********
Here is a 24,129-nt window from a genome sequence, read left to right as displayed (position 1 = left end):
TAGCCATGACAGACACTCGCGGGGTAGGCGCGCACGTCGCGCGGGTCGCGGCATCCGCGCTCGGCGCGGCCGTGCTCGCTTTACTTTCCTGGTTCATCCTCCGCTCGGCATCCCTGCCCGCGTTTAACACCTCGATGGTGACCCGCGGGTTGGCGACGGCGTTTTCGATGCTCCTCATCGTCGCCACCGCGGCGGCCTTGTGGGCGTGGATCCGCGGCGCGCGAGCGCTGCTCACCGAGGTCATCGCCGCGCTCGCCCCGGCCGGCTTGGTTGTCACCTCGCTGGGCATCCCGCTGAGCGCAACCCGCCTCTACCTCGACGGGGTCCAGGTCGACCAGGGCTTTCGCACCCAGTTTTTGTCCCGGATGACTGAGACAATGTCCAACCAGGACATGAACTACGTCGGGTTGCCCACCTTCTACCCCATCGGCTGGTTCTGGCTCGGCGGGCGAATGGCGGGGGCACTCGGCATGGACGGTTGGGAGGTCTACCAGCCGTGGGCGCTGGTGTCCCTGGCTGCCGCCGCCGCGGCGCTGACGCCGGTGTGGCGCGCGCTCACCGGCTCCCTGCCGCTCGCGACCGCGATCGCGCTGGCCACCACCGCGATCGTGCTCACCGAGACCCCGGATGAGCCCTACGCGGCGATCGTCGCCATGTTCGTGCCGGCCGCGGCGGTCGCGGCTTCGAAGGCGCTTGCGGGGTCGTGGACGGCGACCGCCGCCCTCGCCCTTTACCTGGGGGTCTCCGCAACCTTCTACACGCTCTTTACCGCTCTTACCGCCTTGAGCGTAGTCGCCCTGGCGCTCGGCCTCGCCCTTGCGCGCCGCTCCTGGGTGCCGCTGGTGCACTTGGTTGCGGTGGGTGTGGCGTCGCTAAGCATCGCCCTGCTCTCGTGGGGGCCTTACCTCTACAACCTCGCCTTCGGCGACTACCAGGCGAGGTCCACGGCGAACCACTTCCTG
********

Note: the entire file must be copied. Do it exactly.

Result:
Here is a 24,129-nt window from a genome sequence, read left to right as displayed (position 1 = left end):
TAGCCATGACAGACACTCGCGGGGTAGGCGCGCACGTCGCGCGGGTCGCGGCATCCGCGCTCGGCGCGGCCGTGCTCGCTTTACTTTCCTGGTTCATCCTCCGCTCGGCATCCCTGCCCGCGTTTAACACCTCGATGGTGACCCGCGGGTTGGCGACGGCGTTTTCGATGCTCCTCATCGTCGCCACCGCGGCGGCCTTGTGGGCGTGGATCCGCGGCGCGCGAGCGCTGCTCACCGAGGTCATCGCCGCGCTCGCCCCGGCCGGCTTGGTTGTCACCTCGCTGGGCATCCCGCTGAGCGCAACCCGCCTCTACCTCGACGGGGTCCAGGTCGACCAGGGCTTTCGCACCCAGTTTTTGTCCCGGATGACTGAGACAATGTCCAACCAGGACATGAACTACGTCGGGTTGCCCACCTTCTACCCCATCGGCTGGTTCTGGCTCGGCGGGCGAATGGCGGGGGCACTCGGCATGGACGGTTGGGAGGTCTACCAGCCGTGGGCGCTGGTGTCCCTGGCTGCCGCCGCCGCGGCGCTGACGCCGGTGTGGCGCGCGCTCACCGGCTCCCTGCCGCTCGCGACCGCGATCGCGCTGGCCACCACCGCGATCGTGCTCACCGAGACCCCGGATGAGCCCTACGCGGCGATCGTCGCCATGTTCGTGCCGGCCGCGGCGGTCGCGGCTTCGAAGGCGCTTGCGGGGTCGTGGACGGCGACCGCCGCCCTCGCCCTTTACCTGGGGGTCTCCGCAACCTTCTACACGCTCTTTACCGCTCTTACCGCCTTGAGCGTAGTCGCCCTGGCGCTCGGCCTCGCCCTTGCGCGCCGCTCCTGGGTGCCGCTGGTGCACTTGGTTGCGGTGGGTGTGGCGTCGCTAAGCATCGCCCTGCTCTCGTGGGGGCCTTACCTCTACAACCTCGCCTTCGGCGACTACCAGGCGAGGTCCACGGCGAACCACTTCCTG